Use a mind map to visually organize related ideas and concepts. Mind maps help you come up with ideas quickly and creatively, so you can think about things in new and different ways. When you begin to see the connections and associations between your ideas, you can start to better understand the central concept, or "big picture" view, which in turn, can lead to solutions to help you reach your goals.

Watch this video to learn more:

On a mind map, ideas and concepts branch from the center of the diagram in a circular pattern.

Example of a mind map

This mind map provides a "big picture" view of the different delivery options for end-user training.

Answers the questions:
  • What is the "big picture", or main area of focus, among a large group of related ideas and concepts?
  • What are the associations between the "sub-areas", or more narrow areas of focus, that emerge from the big picture?
  • What problem am I trying to solve?
When to Use Purpose
Pre-project Brainstorm potential projects and project areas.
Throughout a project Explore the entire problem space, find areas of focus, generate creative solutions, present information, collaborate with others.

Guidelines

  • Mind maps always have the central topic at the center of the map.
  • Affinities radiate directly from the central topic.
  • For clarity and comprehension, try not to exceed 7 first-level affinities.
  • Limit ideas to single keywords or short phrases, not sentences, to promote creativity and clarity.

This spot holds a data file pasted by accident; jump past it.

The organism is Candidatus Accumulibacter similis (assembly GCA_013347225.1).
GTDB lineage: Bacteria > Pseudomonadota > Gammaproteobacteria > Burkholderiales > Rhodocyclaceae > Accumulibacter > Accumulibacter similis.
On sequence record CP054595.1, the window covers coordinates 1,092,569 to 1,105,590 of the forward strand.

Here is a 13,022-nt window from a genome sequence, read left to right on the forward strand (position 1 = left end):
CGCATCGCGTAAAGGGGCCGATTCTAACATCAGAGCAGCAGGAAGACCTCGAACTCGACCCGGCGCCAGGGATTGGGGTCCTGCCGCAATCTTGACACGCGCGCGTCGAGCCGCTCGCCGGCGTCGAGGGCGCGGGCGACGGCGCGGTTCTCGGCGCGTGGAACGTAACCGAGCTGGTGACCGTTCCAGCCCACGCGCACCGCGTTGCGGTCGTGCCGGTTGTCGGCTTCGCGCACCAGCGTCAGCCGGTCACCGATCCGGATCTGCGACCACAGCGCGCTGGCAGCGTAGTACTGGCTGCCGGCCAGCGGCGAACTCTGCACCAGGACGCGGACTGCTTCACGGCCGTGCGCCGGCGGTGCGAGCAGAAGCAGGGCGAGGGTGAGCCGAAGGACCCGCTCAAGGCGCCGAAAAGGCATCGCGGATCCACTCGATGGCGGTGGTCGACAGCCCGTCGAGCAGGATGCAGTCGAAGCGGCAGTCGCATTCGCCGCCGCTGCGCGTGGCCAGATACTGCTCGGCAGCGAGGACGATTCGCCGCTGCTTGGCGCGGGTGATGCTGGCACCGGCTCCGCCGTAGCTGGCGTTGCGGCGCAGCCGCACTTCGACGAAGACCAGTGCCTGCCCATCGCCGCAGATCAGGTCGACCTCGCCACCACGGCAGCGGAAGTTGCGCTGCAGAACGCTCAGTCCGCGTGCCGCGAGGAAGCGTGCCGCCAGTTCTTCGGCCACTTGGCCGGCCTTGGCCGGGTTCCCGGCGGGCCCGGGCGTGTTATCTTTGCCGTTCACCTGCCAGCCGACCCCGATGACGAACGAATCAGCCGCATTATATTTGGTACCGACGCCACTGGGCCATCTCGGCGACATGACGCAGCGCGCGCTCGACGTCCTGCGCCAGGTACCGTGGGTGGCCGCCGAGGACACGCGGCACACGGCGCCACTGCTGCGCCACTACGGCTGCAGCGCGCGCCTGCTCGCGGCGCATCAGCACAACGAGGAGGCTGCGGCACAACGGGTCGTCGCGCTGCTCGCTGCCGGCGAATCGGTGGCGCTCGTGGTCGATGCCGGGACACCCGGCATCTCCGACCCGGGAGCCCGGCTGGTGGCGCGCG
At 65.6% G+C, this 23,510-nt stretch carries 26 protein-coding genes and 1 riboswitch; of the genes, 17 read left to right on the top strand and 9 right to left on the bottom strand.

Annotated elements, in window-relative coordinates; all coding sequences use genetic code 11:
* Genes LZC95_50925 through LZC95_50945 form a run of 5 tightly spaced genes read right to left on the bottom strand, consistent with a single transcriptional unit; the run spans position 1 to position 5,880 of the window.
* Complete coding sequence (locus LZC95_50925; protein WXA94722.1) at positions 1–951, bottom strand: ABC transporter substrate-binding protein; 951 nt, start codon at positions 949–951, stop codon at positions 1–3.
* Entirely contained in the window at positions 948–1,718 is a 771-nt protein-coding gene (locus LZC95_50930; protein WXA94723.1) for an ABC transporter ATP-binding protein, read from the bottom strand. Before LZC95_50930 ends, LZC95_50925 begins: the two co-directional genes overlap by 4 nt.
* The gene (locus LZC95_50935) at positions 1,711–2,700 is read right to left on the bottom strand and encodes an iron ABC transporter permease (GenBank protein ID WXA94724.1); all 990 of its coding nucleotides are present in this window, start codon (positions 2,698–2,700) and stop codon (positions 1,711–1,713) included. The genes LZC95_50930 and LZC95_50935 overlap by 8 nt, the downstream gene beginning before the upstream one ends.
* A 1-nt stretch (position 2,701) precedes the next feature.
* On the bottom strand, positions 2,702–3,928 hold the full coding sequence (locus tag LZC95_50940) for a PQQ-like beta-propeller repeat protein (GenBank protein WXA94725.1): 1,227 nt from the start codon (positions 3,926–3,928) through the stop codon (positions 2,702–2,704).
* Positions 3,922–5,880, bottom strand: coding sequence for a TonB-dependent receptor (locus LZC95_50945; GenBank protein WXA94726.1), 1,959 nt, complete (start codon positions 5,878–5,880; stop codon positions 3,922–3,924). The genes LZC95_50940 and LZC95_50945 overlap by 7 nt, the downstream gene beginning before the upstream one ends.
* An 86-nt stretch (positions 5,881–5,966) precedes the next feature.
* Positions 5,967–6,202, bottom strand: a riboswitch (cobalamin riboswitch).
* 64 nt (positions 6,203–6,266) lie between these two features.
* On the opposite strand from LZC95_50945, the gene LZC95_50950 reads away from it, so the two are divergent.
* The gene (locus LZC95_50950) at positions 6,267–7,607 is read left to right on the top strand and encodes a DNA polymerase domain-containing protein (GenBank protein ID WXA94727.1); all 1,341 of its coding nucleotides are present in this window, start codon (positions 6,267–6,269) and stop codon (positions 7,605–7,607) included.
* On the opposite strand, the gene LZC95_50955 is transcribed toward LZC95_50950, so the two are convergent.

• Closely associated keywords are in close proximity of each other. Words that are far apart look and feel disconnected.
  • Color-coding can reinforce how ideas are related or represent shared characteristics.

How-to

  • Enter a central topic in the center of the mind map.
  • Add shapes to the central topic to help you organize your ideas. Do not worry about the order in which you enter your ideas because you can reorganize them at any time.
  • Continue to add shapes until you run out of ideas. Elaborate on your ideas by creating sub-ideas.
  • Logically arrange the ideas to create associations between them.
  • Make sure the most important information is close to the central topic. Keep specific details farther away from the central topic
  • Add color to represent different levels of thought or to separate ideas into categories.
Note

Quickly brainstorm ideas in the brainstorming list and click-and-drag them to the diagram to create associations between related ideas. For more information, go to Generate a brainstorm list.

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